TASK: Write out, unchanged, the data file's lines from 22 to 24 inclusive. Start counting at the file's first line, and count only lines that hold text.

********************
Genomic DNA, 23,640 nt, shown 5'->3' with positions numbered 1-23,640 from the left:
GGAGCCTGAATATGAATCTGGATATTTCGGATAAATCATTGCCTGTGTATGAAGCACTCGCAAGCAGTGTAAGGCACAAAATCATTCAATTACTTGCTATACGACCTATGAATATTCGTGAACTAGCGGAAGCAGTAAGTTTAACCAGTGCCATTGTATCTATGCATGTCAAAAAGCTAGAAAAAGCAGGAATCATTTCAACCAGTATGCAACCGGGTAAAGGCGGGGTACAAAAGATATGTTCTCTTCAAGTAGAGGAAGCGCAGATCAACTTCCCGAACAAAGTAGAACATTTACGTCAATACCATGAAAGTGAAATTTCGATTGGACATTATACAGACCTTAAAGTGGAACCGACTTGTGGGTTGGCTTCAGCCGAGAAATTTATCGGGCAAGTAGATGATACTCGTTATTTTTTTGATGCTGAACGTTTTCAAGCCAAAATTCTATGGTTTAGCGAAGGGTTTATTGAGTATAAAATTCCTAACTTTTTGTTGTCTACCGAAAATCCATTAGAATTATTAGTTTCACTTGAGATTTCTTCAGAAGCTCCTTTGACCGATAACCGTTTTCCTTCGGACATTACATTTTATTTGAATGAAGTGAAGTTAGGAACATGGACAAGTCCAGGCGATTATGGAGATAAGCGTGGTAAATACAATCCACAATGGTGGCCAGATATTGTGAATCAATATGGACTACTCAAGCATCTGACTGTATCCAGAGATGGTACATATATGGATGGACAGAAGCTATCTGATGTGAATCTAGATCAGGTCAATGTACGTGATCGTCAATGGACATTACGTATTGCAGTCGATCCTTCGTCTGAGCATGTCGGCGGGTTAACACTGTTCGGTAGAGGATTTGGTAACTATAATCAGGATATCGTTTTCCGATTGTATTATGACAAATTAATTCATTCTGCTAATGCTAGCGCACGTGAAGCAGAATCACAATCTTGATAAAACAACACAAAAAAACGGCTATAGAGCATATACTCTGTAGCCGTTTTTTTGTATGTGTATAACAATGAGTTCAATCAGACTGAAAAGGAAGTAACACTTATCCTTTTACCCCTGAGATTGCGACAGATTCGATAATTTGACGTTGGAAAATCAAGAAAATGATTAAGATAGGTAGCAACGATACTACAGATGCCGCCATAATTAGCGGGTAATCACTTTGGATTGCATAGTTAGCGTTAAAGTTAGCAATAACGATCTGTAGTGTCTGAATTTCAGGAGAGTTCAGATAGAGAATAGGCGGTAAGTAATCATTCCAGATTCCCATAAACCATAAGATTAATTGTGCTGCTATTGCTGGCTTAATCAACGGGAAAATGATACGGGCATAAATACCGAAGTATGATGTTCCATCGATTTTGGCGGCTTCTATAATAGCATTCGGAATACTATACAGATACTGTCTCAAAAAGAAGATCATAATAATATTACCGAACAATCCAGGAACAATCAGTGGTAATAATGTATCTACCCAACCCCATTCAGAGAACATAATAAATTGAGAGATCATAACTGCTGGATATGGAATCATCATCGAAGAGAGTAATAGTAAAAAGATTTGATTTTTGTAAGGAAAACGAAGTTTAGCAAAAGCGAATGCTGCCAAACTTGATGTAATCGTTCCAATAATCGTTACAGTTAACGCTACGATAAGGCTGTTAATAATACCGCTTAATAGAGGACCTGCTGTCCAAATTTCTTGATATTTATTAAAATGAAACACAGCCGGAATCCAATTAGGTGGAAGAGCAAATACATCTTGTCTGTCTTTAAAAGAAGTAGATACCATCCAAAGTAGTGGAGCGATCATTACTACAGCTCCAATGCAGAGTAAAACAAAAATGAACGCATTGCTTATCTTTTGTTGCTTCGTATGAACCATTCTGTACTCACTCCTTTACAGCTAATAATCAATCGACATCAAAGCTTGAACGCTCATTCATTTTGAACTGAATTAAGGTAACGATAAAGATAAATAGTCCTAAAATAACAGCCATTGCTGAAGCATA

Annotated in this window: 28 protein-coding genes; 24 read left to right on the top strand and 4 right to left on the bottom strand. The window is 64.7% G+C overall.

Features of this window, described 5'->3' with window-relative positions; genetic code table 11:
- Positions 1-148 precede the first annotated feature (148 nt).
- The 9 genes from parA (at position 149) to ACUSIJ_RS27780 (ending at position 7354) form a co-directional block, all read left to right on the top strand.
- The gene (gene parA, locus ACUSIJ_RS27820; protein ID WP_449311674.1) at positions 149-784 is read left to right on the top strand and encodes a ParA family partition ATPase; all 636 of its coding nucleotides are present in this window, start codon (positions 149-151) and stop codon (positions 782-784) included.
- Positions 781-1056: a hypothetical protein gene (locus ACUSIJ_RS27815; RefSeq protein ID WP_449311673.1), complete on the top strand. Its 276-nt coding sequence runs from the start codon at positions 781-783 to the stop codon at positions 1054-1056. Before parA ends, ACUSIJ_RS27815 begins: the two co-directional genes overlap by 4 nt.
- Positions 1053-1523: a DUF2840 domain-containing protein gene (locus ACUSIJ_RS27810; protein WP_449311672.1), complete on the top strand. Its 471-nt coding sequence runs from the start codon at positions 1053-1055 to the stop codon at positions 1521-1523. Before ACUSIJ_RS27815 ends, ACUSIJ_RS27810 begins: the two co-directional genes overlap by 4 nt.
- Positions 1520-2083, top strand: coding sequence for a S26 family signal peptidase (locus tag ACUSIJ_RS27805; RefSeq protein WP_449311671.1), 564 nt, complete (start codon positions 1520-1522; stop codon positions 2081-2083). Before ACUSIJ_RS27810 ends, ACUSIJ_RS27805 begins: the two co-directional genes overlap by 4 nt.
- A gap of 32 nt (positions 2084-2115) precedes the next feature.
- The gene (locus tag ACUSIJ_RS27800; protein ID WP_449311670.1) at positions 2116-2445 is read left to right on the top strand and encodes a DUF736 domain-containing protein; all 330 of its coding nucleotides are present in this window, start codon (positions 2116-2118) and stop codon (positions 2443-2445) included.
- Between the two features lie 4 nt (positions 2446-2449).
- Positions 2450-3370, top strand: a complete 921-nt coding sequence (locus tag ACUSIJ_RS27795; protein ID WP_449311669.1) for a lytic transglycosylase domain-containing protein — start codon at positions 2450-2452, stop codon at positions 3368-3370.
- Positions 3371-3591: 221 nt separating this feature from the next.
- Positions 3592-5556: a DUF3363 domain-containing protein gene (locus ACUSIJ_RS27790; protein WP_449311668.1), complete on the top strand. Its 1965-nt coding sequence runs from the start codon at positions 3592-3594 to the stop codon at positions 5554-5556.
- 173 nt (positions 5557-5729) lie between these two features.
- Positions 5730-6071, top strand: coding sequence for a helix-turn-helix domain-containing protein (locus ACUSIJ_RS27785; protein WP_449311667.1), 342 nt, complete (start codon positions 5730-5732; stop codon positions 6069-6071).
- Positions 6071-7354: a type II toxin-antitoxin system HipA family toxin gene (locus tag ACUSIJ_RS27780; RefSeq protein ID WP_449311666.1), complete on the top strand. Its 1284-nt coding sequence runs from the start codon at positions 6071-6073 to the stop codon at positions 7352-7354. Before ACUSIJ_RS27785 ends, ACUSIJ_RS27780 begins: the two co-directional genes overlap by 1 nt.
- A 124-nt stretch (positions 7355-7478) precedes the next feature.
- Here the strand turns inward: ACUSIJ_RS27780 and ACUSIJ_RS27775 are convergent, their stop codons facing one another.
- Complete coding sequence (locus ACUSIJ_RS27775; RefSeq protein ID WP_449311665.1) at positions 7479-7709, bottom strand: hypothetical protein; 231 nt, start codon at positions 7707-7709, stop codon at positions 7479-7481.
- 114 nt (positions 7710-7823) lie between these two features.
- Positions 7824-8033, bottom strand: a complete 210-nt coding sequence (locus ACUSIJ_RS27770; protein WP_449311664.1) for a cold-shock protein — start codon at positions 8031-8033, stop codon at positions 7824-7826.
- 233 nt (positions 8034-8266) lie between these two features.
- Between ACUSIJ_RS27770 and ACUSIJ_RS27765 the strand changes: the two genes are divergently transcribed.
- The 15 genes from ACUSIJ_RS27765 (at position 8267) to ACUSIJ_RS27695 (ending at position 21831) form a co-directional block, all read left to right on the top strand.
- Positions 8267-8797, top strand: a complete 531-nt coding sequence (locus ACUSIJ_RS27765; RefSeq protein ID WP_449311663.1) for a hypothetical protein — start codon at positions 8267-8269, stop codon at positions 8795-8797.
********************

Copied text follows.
- Complete coding sequence (locus ACUSIJ_RS27775; RefSeq protein ID WP_449311665.1) at positions 7479-7709, bottom strand: hypothetical protein; 231 nt, start codon at positions 7707-7709, stop codon at positions 7479-7481.
- 114 nt (positions 7710-7823) lie between these two features.
- Positions 7824-8033, bottom strand: a complete 210-nt coding sequence (locus ACUSIJ_RS27770; protein WP_449311664.1) for a cold-shock protein — start codon at positions 8031-8033, stop codon at positions 7824-7826.